NEW YORK (AP) — Swedish teen climate activist Greta Thunberg arrived in New York City to chants and cheers Wednesday following a trans-Atlantic trip on a sailboat to attend a global warming conference.
Thunberg, 16, and her crew were escorted into a lower Manhattan marina at about 4 p.m., concluding a two-week crossing from Plymouth, England. Hundreds of activists gathered on a Hudson River promenade to cheer her arrival.
Thunberg waved, was lifted onto a dock, then took her first wobbly steps on dry land.
“All of this is very overwhelming,” she said of the reception, looking slightly embarrassed.
The teenager refused to fly because of the carbon cost of plane travel. A 2018 study said that because of cloud and ozone formation, air travel may trap two to four times more heat than that caused by just emissions of carbon dioxide and other greenhouse gases.
Speaking to reporters after she landed, Thunberg said the trip wasn’t as uncomfortable as she expected. She didn’t get seasick once, she said. But she stressed that “this is not something I want everyone to do.”
“It is insane that a 16-year-old would have to cross the Atlantic Ocean to make a stand,” she said. “The climate and ecological crisis is a global crisis, the biggest crisis that humanity has ever faced, and if we don’t manage to work together and to cooperate and to work together despite our differences, then we will fail.”
Thunberg has become a symbol of a growing movement of young climate activists, leading weekly protests in Sweden that inspired similar strikes in about 100 cities worldwide.
She’s in New York to speak at the United Nations Climate Action Summit next month. There, she’ll join world leaders who will present plans to reduce greenhouse gas emissions.
Land!! The lights of Long Island and New York City ahead. pic.twitter.com/OtDyQOWtF5
— Greta Thunberg (@GretaThunberg) August 28, 2019
The boat carrying Thunberg, the Malizia II, encountered rough seas that slowed it down for a day. Taking turns steering the 60-foot (18-meter) racing yacht were yachtsman Boris Herrmann and Pierre Casiraghi, the grandson of Monaco’s late Prince Rainier III and American actress Grace Kelly.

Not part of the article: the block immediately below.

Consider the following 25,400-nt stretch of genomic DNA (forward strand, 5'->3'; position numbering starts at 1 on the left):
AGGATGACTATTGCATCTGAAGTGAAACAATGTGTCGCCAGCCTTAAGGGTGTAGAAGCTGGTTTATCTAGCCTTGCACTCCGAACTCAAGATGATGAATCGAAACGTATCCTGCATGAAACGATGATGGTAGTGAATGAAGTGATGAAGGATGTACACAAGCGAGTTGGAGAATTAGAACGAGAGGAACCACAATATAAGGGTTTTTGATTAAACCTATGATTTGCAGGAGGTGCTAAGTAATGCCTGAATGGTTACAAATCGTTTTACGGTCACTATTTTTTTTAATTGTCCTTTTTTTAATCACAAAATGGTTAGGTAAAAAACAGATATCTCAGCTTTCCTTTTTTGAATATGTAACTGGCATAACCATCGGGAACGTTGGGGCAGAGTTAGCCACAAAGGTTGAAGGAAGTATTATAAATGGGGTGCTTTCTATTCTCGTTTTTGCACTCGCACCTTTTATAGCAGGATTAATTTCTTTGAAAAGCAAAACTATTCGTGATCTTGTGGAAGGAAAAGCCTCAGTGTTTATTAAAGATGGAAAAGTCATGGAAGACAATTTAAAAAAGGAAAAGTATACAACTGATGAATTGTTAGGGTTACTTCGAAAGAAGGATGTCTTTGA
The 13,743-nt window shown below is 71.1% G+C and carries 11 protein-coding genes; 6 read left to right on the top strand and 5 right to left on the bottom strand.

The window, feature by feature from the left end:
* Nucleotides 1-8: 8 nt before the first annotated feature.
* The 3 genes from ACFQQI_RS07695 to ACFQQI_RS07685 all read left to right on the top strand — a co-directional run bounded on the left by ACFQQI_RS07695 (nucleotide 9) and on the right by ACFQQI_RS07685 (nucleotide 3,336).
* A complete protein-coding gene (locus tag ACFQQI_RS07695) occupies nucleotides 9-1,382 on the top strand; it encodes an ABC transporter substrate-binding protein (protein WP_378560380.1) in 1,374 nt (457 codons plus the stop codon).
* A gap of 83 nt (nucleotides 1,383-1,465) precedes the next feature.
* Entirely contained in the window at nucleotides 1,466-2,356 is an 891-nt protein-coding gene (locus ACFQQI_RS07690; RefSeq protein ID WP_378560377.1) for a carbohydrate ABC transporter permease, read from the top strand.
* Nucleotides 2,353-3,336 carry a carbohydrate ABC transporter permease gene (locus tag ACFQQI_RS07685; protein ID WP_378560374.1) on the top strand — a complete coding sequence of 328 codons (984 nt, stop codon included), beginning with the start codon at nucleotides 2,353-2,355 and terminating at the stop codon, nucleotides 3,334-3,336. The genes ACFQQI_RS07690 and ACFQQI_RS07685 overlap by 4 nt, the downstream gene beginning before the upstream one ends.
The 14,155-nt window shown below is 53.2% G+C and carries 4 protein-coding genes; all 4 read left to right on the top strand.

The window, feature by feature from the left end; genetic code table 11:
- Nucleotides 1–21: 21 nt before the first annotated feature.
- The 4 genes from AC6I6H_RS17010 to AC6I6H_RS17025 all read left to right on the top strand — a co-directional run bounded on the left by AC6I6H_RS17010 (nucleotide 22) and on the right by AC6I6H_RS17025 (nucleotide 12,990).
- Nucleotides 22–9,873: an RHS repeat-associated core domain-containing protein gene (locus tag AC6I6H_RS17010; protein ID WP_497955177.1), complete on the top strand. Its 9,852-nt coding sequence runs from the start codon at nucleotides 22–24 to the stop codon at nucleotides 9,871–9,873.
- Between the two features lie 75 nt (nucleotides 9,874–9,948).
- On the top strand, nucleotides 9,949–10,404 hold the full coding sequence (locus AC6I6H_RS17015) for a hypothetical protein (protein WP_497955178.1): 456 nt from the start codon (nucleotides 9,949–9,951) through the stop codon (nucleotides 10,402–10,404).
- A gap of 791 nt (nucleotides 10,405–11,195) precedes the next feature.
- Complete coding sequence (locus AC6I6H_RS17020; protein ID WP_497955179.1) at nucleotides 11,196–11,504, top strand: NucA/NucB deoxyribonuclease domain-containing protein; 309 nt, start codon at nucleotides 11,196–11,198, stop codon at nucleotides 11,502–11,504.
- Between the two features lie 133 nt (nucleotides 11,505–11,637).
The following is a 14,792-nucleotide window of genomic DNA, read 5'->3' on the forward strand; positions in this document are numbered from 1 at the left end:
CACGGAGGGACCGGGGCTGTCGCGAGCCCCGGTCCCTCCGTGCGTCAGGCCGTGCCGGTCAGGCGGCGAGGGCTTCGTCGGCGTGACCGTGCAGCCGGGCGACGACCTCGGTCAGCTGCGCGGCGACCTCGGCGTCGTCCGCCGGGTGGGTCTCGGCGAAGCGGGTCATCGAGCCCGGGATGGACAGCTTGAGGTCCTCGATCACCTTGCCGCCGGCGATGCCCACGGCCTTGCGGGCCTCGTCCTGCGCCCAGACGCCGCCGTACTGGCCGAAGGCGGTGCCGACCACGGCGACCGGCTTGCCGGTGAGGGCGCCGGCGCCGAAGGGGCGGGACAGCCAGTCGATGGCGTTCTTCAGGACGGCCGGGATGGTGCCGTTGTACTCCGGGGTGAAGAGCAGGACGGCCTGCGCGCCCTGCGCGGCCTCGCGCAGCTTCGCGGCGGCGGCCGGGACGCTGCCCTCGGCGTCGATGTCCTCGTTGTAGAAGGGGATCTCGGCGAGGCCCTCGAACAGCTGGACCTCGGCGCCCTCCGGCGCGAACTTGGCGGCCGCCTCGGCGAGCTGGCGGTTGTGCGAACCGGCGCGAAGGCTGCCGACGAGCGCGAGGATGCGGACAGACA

This was no pleasure cruise. The Malizia is built for high-speed, offshore racing, and weight is kept to a minimum. There is no toilet or fixed shower aboard, no windows below deck and only a small gas cooker to heat up freeze-dried food.
The sailboat’s onboard electronics are powered by solar panels and underwater turbines.
Thunberg, the daughter of an actor and an opera singer, became a European celebrity last year when she refused to go to school in the weeks before Sweden’s general election to highlight the impact of climate change.
She continued her school strike on Fridays after the election, spurring thousands of young people to follow suit. Since then, she’s met the pope, spoken at Davos and attended anti-coal protests in Germany.
She is now taking a year off school to pursue her activism.
Thunberg was asked upon her arrival in New York whether she had a message for U.S. President Donald Trump, a climate change skeptic.
“My message for him is just: listen to the science,” she said. “And he obviously doesn’t do that. So as I always say to this question: If no one has been able to convince him about the climate crisis, the urgency, then why should I be able to do that? So I am just going to focus on spreading awareness.”
Associated Press Science Writer Seth Borenstein contributed to this report from Washington.